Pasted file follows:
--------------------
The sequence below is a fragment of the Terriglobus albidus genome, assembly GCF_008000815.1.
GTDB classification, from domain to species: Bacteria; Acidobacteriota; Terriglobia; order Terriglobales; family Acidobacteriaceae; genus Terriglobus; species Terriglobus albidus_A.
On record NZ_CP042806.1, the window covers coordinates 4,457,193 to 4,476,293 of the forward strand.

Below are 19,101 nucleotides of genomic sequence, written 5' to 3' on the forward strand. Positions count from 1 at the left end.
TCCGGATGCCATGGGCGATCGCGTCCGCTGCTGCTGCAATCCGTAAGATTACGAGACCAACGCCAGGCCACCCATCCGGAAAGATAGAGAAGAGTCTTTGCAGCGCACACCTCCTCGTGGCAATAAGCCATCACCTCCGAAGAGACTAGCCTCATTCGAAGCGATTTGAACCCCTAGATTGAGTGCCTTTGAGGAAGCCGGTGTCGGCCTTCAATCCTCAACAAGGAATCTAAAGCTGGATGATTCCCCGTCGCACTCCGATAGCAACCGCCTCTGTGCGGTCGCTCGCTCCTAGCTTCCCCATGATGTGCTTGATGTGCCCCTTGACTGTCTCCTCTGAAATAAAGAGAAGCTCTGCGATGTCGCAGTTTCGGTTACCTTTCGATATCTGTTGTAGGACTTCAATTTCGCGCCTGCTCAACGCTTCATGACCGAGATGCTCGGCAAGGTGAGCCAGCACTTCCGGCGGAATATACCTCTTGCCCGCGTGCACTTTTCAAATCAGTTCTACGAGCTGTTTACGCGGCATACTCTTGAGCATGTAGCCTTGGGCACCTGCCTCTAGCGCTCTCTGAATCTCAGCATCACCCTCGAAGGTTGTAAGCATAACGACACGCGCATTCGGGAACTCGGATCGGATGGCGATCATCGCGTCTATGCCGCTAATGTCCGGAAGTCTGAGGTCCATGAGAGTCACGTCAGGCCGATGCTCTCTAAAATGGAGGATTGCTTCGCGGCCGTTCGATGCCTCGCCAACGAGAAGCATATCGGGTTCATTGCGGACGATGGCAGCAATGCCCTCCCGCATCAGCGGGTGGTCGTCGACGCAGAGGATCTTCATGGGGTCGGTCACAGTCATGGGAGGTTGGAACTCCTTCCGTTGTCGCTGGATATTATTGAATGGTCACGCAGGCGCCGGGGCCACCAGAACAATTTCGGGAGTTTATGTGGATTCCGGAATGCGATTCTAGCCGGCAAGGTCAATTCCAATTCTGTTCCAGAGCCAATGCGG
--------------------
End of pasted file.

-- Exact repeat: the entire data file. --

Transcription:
The sequence below is a fragment of the Terriglobus albidus genome, assembly GCF_008000815.1.
GTDB classification, from domain to species: Bacteria; Acidobacteriota; Terriglobia; order Terriglobales; family Acidobacteriaceae; genus Terriglobus; species Terriglobus albidus_A.
On record NZ_CP042806.1, the window covers coordinates 4,457,193 to 4,476,293 of the forward strand.

Below are 19,101 nucleotides of genomic sequence, written 5' to 3' on the forward strand. Positions count from 1 at the left end.
TCCGGATGCCATGGGCGATCGCGTCCGCTGCTGCTGCAATCCGTAAGATTACGAGACCAACGCCAGGCCACCCATCCGGAAAGATAGAGAAGAGTCTTTGCAGCGCACACCTCCTCGTGGCAATAAGCCATCACCTCCGAAGAGACTAGCCTCATTCGAAGCGATTTGAACCCCTAGATTGAGTGCCTTTGAGGAAGCCGGTGTCGGCCTTCAATCCTCAACAAGGAATCTAAAGCTGGATGATTCCCCGTCGCACTCCGATAGCAACCGCCTCTGTGCGGTCGCTCGCTCCTAGCTTCCCCATGATGTGCTTGATGTGCCCCTTGACTGTCTCCTCTGAAATAAAGAGAAGCTCTGCGATGTCGCAGTTTCGGTTACCTTTCGATATCTGTTGTAGGACTTCAATTTCGCGCCTGCTCAACGCTTCATGACCGAGATGCTCGGCAAGGTGAGCCAGCACTTCCGGCGGAATATACCTCTTGCCCGCGTGCACTTTTCAAATCAGTTCTACGAGCTGTTTACGCGGCATACTCTTGAGCATGTAGCCTTGGGCACCTGCCTCTAGCGCTCTCTGAATCTCAGCATCACCCTCGAAGGTTGTAAGCATAACGACACGCGCATTCGGGAACTCGGATCGGATGGCGATCATCGCGTCTATGCCGCTAATGTCCGGAAGTCTGAGGTCCATGAGAGTCACGTCAGGCCGATGCTCTCTAAAATGGAGGATTGCTTCGCGGCCGTTCGATGCCTCGCCAACGAGAAGCATATCGGGTTCATTGCGGACGATGGCAGCAATGCCCTCCCGCATCAGCGGGTGGTCGTCGACGCAGAGGATCTTCATGGGGTCGGTCACAGTCATGGGAGGTTGGAACTCCTTCCGTTGTCGCTGGATATTATTGAATGGTCACGCAGGCGCCGGGGCCACCAGAACAATTTCGGGAGTTTATGTGGATTCCGGAATGCGATTCTAGCCGGCAAGGTCAATTCCAATTCTGTTCCAGAGCCAATGCGG